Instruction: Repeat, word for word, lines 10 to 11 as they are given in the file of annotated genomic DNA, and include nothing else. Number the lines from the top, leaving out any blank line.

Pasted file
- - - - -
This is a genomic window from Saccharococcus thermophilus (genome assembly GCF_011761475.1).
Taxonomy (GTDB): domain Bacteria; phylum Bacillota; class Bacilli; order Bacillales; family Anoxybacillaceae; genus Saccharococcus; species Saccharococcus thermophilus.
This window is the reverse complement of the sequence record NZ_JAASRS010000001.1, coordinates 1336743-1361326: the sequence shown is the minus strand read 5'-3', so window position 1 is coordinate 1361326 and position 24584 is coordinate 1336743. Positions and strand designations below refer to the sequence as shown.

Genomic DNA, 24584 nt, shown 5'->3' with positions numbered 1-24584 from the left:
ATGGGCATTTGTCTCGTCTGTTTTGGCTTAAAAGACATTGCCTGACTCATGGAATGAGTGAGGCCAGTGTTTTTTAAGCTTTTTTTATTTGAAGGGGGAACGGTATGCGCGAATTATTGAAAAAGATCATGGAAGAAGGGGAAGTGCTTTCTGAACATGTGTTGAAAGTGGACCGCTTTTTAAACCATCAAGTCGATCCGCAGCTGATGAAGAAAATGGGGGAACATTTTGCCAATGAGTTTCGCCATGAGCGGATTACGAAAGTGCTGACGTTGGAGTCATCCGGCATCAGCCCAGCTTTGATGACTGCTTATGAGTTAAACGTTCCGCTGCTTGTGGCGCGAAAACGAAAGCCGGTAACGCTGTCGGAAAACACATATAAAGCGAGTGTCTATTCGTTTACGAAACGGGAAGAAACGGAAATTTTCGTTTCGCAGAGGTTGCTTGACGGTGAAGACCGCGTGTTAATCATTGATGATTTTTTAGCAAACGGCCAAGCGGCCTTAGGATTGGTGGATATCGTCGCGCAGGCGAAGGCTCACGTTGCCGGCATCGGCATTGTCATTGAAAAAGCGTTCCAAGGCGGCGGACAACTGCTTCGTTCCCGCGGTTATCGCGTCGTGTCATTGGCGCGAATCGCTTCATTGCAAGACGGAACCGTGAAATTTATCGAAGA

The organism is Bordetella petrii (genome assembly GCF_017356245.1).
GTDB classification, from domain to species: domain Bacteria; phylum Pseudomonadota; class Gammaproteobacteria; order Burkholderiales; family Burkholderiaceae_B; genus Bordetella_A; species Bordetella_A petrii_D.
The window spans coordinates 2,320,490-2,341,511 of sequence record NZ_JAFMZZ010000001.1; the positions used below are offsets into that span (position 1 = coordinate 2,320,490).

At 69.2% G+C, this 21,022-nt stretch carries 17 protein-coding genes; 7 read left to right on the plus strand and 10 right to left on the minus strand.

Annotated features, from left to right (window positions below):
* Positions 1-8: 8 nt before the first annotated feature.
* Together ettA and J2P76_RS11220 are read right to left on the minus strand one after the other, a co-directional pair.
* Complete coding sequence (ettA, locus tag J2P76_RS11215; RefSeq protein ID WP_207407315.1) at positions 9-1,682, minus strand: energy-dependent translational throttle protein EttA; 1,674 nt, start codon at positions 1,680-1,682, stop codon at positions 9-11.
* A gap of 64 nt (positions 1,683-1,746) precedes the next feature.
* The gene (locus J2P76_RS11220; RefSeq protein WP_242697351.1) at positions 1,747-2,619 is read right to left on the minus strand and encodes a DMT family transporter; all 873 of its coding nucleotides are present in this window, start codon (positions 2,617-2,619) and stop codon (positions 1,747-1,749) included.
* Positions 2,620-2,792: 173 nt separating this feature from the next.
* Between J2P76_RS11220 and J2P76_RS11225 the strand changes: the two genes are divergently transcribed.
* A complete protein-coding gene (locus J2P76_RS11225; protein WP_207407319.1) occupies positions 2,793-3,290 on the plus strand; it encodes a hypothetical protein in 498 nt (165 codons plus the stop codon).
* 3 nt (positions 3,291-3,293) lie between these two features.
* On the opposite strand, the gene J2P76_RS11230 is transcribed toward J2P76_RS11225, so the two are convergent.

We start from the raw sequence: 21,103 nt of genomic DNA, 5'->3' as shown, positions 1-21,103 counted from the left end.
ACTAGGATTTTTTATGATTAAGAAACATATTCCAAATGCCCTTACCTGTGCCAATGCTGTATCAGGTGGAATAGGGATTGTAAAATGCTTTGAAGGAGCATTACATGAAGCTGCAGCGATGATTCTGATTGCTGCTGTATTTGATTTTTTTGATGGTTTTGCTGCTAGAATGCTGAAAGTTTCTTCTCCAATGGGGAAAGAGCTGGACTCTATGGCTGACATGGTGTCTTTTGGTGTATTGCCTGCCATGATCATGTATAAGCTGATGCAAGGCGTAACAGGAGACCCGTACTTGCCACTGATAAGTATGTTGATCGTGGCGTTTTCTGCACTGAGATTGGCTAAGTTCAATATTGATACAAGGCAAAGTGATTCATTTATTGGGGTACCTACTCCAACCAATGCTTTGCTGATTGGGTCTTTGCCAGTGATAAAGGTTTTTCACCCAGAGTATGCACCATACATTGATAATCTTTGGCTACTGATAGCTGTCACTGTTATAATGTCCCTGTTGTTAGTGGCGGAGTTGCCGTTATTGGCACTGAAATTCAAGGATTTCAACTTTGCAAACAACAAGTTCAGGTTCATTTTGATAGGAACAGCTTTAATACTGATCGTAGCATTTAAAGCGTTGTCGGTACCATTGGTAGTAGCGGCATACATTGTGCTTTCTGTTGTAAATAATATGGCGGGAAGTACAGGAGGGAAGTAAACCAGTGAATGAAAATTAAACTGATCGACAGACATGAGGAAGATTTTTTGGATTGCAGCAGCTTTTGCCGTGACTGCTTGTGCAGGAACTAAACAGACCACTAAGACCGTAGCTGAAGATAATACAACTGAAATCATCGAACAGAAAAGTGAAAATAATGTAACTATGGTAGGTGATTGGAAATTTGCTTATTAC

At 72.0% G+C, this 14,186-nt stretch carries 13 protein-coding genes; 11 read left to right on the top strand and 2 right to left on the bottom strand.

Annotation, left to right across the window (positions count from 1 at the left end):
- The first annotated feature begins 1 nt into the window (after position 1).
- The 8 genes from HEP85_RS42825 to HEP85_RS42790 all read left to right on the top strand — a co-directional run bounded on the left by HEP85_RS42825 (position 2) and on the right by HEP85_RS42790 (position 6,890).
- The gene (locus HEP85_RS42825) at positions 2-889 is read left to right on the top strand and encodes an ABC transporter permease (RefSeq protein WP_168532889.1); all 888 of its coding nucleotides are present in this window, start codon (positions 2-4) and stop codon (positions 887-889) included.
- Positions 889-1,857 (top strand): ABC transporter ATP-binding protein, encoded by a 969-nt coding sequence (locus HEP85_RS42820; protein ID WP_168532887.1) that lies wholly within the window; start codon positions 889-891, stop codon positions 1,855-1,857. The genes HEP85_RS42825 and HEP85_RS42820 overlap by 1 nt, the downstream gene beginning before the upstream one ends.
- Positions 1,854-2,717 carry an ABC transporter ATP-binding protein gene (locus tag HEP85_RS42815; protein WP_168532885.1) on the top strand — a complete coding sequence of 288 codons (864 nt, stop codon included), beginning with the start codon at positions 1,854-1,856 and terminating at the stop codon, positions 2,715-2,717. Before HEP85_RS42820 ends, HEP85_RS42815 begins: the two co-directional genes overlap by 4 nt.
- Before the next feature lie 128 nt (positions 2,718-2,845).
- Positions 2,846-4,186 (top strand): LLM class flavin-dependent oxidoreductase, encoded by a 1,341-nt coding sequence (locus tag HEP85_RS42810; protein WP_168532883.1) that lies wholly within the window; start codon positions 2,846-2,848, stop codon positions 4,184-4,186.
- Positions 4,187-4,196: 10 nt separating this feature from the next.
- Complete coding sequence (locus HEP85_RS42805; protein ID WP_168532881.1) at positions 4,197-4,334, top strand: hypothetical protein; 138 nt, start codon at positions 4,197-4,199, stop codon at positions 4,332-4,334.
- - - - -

Annotated features, from left to right (window positions below):
* Positions 1-8: 8 nt before the first annotated feature.